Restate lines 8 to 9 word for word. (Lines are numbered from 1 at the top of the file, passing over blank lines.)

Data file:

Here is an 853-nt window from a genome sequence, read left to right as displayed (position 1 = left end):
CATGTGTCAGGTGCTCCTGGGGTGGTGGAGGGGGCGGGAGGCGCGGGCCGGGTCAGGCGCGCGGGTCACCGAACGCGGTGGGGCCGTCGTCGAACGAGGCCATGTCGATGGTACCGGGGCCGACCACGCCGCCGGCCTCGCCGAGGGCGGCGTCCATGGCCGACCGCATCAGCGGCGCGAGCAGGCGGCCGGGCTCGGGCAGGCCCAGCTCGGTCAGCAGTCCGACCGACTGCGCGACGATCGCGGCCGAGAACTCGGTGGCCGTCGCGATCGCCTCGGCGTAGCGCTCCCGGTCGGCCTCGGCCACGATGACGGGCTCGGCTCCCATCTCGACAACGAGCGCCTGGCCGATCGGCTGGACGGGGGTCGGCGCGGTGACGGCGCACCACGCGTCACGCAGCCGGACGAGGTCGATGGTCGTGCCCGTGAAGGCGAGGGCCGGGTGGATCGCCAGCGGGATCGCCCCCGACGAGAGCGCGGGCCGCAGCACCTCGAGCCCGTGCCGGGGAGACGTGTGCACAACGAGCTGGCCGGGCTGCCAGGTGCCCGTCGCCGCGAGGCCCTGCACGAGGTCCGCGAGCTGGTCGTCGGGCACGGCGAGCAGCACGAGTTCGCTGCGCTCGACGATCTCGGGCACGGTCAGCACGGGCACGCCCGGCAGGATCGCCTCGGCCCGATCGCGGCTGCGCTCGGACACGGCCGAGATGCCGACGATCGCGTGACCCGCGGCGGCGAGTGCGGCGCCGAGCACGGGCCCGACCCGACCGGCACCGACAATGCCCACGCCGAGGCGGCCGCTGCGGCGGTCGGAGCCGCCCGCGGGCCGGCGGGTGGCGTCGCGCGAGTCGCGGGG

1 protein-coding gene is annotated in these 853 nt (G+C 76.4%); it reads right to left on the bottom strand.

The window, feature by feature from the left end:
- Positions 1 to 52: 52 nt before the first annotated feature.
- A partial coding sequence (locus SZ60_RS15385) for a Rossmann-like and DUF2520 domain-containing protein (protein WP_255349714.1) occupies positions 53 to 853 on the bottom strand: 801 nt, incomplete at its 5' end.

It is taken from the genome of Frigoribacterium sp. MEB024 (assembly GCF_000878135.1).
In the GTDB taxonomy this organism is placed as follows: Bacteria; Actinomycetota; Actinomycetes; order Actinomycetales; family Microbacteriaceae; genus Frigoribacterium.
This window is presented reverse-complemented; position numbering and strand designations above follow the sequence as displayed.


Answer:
In the GTDB taxonomy this organism is placed as follows: Bacteria; Actinomycetota; Actinomycetes; order Actinomycetales; family Microbacteriaceae; genus Frigoribacterium.
This window is presented reverse-complemented; position numbering and strand designations above follow the sequence as displayed.